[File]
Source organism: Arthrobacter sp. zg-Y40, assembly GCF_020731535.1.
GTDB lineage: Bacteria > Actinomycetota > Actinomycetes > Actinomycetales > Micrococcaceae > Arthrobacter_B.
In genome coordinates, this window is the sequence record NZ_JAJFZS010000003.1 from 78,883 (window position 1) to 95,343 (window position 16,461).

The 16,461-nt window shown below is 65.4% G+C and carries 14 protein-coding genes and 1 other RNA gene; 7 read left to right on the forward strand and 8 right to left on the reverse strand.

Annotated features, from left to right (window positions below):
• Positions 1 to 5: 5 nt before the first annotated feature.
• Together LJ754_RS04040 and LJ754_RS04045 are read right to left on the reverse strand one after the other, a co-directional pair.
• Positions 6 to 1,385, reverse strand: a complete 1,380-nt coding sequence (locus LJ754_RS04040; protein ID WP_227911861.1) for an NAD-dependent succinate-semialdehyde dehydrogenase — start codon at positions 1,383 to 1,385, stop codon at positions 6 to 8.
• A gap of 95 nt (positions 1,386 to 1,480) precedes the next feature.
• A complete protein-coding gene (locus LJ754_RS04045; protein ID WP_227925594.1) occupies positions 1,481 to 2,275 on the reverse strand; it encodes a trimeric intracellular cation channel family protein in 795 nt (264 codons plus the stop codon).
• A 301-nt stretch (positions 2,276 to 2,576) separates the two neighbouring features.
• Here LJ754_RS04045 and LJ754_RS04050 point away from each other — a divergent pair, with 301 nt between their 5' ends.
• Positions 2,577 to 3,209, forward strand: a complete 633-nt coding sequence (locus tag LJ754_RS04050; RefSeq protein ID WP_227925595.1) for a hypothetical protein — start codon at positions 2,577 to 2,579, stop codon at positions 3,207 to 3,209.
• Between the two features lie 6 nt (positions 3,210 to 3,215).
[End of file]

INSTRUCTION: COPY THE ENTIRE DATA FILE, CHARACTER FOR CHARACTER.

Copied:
Source organism: Arthrobacter sp. zg-Y40, assembly GCF_020731535.1.
GTDB lineage: Bacteria > Actinomycetota > Actinomycetes > Actinomycetales > Micrococcaceae > Arthrobacter_B.
In genome coordinates, this window is the sequence record NZ_JAJFZS010000003.1 from 78,883 (window position 1) to 95,343 (window position 16,461).

The 16,461-nt window shown below is 65.4% G+C and carries 14 protein-coding genes and 1 other RNA gene; 7 read left to right on the forward strand and 8 right to left on the reverse strand.

Annotated features, from left to right (window positions below):
• Positions 1 to 5: 5 nt before the first annotated feature.
• Together LJ754_RS04040 and LJ754_RS04045 are read right to left on the reverse strand one after the other, a co-directional pair.
• Positions 6 to 1,385, reverse strand: a complete 1,380-nt coding sequence (locus LJ754_RS04040; protein ID WP_227911861.1) for an NAD-dependent succinate-semialdehyde dehydrogenase — start codon at positions 1,383 to 1,385, stop codon at positions 6 to 8.
• A gap of 95 nt (positions 1,386 to 1,480) precedes the next feature.
• A complete protein-coding gene (locus LJ754_RS04045; protein ID WP_227925594.1) occupies positions 1,481 to 2,275 on the reverse strand; it encodes a trimeric intracellular cation channel family protein in 795 nt (264 codons plus the stop codon).
• A 301-nt stretch (positions 2,276 to 2,576) separates the two neighbouring features.
• Here LJ754_RS04045 and LJ754_RS04050 point away from each other — a divergent pair, with 301 nt between their 5' ends.
• Positions 2,577 to 3,209, forward strand: a complete 633-nt coding sequence (locus tag LJ754_RS04050; RefSeq protein ID WP_227925595.1) for a hypothetical protein — start codon at positions 2,577 to 2,579, stop codon at positions 3,207 to 3,209.
• Between the two features lie 6 nt (positions 3,210 to 3,215).